Friday, November 27, 2015

Joshua Blowing a Shofar (Horn) in Ramat Gan

Joshua blowing a shofar (horn) overlooking Ramat Gan from a hill top park - is he blowing us a modern day warning?

Israel's central zone is slowly turning from tree dark green to concrete gray. Israel is one of the first and most distinct example of green environment policy. Israel's "green line" started out as somewhat of a public relation scheme to portray the state's tree planting effort as one proof of the idealism and strong effort in turning the land to an oasis within the desert. Pictures taken from the air showed a distinct outline of the state in green while neighboring states (Egypt, Saudi Arabia, Jordan, Syria and Lebanon) are left brown. The state's proponents trumpeted the success of a tree planting and agricultural production as a testament to the right to inhabit the land. But in reality the "green line" only depicted the northern third of the state. It also did not prove to Israel's detractors of any realistic "proof". Actually, the green line turned into a territoriality conundrum which over the years proved as the most politically difficult fact to resolve (see Wikipedia).

Saturday, November 21, 2015

Mr. Gaga - Documentary on Ohad Naharin's Dance Career

Last night we saw Mr. Gaga. A wonderful documentary about the career of Israeli dance and choreographer Ohad Naharin. The story starts with his early career as a dancer in Israel, then in New York. This covers two thirds of the time. The last part is on Ohad's return to Israel and his work as a choreographer and director of Israel's Batsheva Dance Company. This is a wonderful peek into an incredibly creative Israeli and a small and wonderfully unique modern dance in Israel. Highly recommended if you are interested in the modern culture of Israel.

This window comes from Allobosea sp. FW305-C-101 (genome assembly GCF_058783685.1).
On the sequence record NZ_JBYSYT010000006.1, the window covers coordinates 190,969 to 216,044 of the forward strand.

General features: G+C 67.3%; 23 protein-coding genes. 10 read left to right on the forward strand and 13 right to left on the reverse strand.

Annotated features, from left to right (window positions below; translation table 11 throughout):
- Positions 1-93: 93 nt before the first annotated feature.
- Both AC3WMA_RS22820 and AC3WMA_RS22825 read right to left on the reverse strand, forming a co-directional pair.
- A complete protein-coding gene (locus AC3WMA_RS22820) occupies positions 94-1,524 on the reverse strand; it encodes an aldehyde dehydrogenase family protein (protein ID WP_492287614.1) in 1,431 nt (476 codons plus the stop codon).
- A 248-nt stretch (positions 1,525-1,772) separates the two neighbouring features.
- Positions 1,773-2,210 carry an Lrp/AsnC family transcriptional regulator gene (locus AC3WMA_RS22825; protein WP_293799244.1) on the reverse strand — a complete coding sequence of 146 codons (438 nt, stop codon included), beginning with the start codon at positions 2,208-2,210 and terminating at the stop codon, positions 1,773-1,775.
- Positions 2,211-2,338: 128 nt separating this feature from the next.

Friday, November 20, 2015

Legal Graffiti @ TLV Central Bus Station #5

Stencil like mural depicts some graffiti seen on Tel Aviv streets

Here is another mural from the Tel Aviv legal graffiti exhibit. This one in a stencil style looks like many small graffiti drawings seen on city streets. Stencil drawings are fast and easy to get on walls. They are also easy to create with simple computer programs. Some CAD machines can actually cut shapes in cardboard or thin plywood sheets. These make excellent stencils. Keep on coming, more pictures from Tel Aviv's streets and hidden "legal" graffiti life as I troll the city.

Thursday, November 19, 2015

Legal Graffiti @ TLV Central Bus Station #4

This mural with a funky whimsical theme reflects a realistic cartoonist style, great colors make for a beautiful picture

Here is another mural from the Tel Aviv central bus station seventh floor collection. Actually there are more than twenty great pictures hiding there. Tel Aviv is a collection of so many different "bubbles" (essentially lifestyles, small communities, private interest groups) that this type of government effort to give one group a voice is hard to miss. Artists in Israel are a struggling bunch. While some have developed a voice, style and even a body of work, many are struggling just to get their art out to the public while holding a day McJob. But sadly it is hard to predict what will happen to government efforts to promote certain art projects. In the case of "legal graffiti" at the Tel Aviv central bus station, I don't think these artists are getting the benefit of their efforts. The area where these murals are drawn is mostly just a place where bus riders on local lines rush to catch a bus. In addition, there is the element of bus riders in general. These are usually the lower class laborers, students and conscripted soldiers (on compulsory duty from age 18 to 21). Which by itself is not such a bad audience, yet many will never make it to this hidden crevice in our vast urban sprawl. (sorry for the sarcastic-negative opinion, but it probably reflects the general view of many Tel Avivians).